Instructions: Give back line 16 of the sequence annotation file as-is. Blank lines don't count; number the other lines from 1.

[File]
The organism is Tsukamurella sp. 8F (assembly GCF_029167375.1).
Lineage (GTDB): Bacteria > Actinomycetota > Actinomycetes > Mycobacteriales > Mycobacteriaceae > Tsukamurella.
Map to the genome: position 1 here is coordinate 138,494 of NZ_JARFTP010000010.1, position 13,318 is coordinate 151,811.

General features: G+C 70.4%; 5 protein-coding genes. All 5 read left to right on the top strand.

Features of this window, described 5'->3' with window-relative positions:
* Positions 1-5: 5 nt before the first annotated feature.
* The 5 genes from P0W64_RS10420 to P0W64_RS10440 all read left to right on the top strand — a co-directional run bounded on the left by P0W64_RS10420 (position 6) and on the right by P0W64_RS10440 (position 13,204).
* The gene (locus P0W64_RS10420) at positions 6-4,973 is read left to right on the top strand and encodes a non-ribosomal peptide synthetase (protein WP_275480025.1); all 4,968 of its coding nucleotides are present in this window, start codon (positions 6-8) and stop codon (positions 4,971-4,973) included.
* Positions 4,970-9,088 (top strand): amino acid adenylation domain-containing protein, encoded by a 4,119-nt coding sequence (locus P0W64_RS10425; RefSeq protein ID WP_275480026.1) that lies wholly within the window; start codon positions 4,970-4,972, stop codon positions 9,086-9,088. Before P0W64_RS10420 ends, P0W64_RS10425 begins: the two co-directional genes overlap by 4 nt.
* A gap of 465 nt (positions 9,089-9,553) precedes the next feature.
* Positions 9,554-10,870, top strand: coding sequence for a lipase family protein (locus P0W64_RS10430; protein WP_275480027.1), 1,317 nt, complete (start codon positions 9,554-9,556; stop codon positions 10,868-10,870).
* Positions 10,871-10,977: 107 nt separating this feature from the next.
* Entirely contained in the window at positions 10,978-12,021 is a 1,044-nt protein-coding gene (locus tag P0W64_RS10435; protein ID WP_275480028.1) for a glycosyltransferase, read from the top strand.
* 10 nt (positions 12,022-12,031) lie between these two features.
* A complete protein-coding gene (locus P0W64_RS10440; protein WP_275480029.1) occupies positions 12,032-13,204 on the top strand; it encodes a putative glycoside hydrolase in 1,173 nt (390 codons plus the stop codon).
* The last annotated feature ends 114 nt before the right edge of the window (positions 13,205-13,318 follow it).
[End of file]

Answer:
* The last annotated feature ends 114 nt before the right edge of the window (positions 13,205-13,318 follow it).